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November 7, 2012 Wine , ,

The Grape That Tops the Nation

Yes Yes Yes, I love puns. Unashamedly. And seeing that I’m late with this post and writing on the Melbourne Cup tuesday I thought it a suitable title for this week’s edition.

So is there actually some substance behind the cheesy title? Well yes! Today I”m talking about the grape that Australia should be known for on an international stage. And if we’re not known for excelling in it yet, the word is spreading quickly. The grape? Shiraz? Cabernet? Riesling? Pinot even? Not a chance. It’s Chardonnay.

For those of you who share my passion, good for you. For those that think you don’t like Chardonnay? You just haven’t tried the right one yet.

Who are you to say no, hey?

Over the last 5-8ish years, Australian Chardonnay has moved light-years away from the heavily oaked, over-ripened monsters of the past and into something more akin to a tightly coiled spring. All of this has happened while much of the consumer’s attention has been focussed on the (tres average) ‘sauvalanche’ of Marlborough Sauvignon Blanc. Sauv Blanc is great as a springboard into other varietals, so if you haven’t moved on yet, it’s time to expand your horizons. While many were busy necking bottles of cloudy bay, Aussie winemakers (in suitable regions – this is important) took their cues from the great Chardonnays of Burgundy and toned down the oak while dialling up the acid, and have started to create something that shows some respect to its European heritage but crucially has an enormously strong sense of place and identity.

So why should we be heralding this? The highest compliment that you can pay a wine is that it speaks uniquely of the place and conditions in which it is grown. Chardonnay is showing this in ways that our more famous styles have never been able to. Wines from producers such as Oakridge and Giant Steps in the Yarra Valley are starting to hone the expressions of their vineyards and seasons and it’s exciting to watch (Adelaide Hills, the Mornington Peninsula and a few other cool climate regions are equally as good). These wines are lean, focussed, and have all the balance to enable them to age gracefully; and every year the winemakers are getting better and better at making them. Those in the know have been singing about Aussie Chardonnay for some years now and the message is finally starting to get through. Jump on board or be left behind (and while you’re at it, we can start you on what’s possible with Chardonnay in France…)!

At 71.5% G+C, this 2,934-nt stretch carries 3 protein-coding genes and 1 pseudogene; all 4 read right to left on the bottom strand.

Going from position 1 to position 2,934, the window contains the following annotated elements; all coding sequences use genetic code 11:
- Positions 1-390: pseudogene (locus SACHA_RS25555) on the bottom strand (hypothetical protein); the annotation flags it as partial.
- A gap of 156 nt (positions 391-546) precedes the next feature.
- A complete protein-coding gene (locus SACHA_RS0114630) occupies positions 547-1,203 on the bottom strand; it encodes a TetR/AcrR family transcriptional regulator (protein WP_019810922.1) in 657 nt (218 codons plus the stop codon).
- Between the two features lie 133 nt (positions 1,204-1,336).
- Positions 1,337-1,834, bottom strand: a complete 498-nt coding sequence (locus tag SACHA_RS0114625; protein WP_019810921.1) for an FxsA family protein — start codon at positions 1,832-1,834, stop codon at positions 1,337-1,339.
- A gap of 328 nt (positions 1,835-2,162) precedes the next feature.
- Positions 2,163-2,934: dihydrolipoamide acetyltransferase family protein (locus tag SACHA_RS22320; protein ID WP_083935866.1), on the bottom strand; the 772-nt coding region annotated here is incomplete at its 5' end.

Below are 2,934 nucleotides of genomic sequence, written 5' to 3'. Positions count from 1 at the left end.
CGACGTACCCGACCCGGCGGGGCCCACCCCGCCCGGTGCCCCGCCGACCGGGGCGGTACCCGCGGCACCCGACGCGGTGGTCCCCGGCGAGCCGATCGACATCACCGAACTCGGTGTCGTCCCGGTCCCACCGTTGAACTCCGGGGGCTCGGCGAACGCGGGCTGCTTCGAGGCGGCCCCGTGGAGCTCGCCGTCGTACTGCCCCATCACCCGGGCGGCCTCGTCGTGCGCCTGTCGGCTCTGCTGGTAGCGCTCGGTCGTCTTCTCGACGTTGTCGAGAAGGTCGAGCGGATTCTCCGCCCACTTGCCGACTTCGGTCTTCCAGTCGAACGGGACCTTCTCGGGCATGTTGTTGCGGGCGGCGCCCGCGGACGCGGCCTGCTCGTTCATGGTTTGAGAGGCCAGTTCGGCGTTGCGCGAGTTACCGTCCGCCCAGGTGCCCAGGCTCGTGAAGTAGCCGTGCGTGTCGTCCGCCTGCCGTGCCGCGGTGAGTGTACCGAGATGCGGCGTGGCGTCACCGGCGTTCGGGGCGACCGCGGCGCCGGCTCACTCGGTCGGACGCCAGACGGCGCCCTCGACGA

Most importantly though, the wines are breathtakingly delicious and worth discovering! Isn’t it time you drank more of them?

Happy Drinking,

Pete

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  1. […] tasting in the afternoon (probably to be the subject of a future post, and definitely supporting my recent article), we got the crew together for a few drinks and then a quick feed at Fonda Mexican (great stuff, […]

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    […] tasting in the afternoon (probably to be the subject of a future post, and definitely supporting my recent article), we got the crew together for a few drinks and then a quick feed at Fonda Mexican (great stuff, […]